Document investigation focuses on frantic final days of Biden’s vice presidency


There were days full of phone calls, meetings, farewell events and trips to Ukraine and Switzerland. In January 2017, as he wrapped up his Vice Presidential term, Joe Biden was trying to get as much done as possible in a short amount of time.

The question that arises now is: what else was being included in your tasks and your bags? Who was including him? Why? Where was all this being sent?

The appointment of a special attorney last Thursday (12) has redoubled attention to Biden’s final days in the White House after eight years as Barack Obama’s vice president. For whatever reason, a small number of documents ended up not making their way to the National Archives, their proper destination, but to Biden’s Wilmington residence and later to a private office in Washington.

With Biden in the White House again, he is now having a hard time explaining what happened. His administration hid the discovery of the documents from the public for two months before it was reported by the press, and in the last week it has been forced to correct its version of events several times. And the White House said that after previously reporting that a page of classified material was found in a room off the garage of the Wilmington home, five more pages were discovered by Justice Department officials who went to retrieve the material.

Robert Hur, appointed special counsel by Attorney General Merrick Garland to investigate the mishandling of the documents, will no doubt have some work to do to reconstruct what happened in those winter days of 2017, when members of the outgoing vice president’s staff were running around to pack their papers, deliver their badges, cooperate with the new government staff and look for new jobs. The White House has yet to offer any explanation as to how the documents ended up in the hands of Joe Biden, an ordinary citizen.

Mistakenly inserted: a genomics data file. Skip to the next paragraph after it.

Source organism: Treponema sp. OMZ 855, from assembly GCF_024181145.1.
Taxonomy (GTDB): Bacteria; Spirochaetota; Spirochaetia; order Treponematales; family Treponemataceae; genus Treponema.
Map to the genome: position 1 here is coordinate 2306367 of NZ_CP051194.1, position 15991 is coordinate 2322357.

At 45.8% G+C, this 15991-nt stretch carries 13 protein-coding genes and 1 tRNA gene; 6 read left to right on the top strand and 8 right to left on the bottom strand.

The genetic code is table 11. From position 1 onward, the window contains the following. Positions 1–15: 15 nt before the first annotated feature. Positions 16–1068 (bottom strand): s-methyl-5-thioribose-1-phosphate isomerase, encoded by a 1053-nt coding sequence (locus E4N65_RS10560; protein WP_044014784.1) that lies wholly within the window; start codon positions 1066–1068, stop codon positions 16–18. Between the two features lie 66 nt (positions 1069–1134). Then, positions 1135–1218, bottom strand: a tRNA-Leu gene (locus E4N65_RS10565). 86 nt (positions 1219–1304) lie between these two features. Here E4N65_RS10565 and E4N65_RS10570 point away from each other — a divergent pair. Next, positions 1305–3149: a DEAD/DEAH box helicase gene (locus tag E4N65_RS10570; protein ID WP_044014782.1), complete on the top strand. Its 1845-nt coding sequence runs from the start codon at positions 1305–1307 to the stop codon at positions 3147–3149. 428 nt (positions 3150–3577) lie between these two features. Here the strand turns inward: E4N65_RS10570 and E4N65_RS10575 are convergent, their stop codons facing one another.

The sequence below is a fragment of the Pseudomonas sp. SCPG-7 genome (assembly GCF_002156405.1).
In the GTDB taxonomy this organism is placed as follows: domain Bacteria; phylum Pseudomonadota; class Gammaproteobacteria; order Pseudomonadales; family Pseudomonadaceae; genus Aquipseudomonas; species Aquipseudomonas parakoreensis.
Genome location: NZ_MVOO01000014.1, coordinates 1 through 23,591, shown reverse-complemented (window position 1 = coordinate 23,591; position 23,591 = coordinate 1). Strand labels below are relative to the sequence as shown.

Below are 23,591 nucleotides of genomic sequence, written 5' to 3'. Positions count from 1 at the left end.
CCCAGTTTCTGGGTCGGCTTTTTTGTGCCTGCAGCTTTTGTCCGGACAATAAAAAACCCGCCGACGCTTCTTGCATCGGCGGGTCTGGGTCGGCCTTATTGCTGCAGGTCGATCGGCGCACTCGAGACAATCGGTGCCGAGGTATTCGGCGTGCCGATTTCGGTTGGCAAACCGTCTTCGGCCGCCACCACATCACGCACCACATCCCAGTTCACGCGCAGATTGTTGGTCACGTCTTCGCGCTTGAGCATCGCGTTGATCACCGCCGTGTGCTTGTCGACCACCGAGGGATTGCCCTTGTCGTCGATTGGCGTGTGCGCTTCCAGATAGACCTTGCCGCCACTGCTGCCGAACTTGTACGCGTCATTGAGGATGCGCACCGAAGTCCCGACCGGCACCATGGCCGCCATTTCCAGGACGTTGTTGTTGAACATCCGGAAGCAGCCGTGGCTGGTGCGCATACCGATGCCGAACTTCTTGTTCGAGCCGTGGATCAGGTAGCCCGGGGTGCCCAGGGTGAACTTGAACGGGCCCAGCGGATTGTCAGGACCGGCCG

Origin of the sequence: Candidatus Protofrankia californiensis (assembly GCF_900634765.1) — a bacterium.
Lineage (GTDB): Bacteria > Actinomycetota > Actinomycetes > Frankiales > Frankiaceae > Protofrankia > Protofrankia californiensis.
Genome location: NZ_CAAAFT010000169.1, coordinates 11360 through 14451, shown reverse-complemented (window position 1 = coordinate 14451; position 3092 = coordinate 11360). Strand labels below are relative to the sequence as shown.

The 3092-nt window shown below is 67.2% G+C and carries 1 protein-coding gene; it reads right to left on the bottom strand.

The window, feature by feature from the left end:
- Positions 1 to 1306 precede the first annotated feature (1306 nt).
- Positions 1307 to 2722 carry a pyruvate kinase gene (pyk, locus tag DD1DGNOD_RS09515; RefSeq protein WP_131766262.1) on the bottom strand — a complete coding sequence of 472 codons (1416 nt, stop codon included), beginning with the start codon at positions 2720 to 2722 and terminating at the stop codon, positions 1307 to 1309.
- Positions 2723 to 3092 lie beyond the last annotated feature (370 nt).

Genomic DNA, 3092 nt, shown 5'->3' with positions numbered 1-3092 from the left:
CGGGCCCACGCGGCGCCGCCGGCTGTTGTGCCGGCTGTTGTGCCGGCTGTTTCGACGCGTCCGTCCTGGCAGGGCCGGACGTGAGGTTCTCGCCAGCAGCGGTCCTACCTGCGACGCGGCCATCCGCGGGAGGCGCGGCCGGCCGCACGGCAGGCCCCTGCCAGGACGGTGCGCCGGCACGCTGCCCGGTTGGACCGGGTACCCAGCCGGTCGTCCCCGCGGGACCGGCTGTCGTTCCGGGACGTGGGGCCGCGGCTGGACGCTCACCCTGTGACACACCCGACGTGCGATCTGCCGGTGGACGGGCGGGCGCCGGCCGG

For Biden, January 2017 was a period of uncertainty. For the first time in 44 years he would be out of government. He was no longer a senator, he would no longer be vice president, he would no longer be at the center of the action, he no longer had a clear future ahead of him. He would write a book, of course, and found a think tank. Only months later would he make the decision to run for president again. During that transition period, something went wrong.

Biden said last week: “I was surprised to learn that there are government documents that were taken to that office.” There is no public evidence that he knew the papers had been taken incorrectly. If the vice president didn’t personally remove them when he left the White House, Hur will no doubt try to determine which aides boxed his papers.

Even before Hur’s appointment, Justice Department officials had already interviewed several people connected to Biden, according to people familiar with the investigation. One of them was Kathy Chung, Biden’s executive assistant when he was vice president and now an employee of Defense Secretary Lloyd Austin, according to NBC News.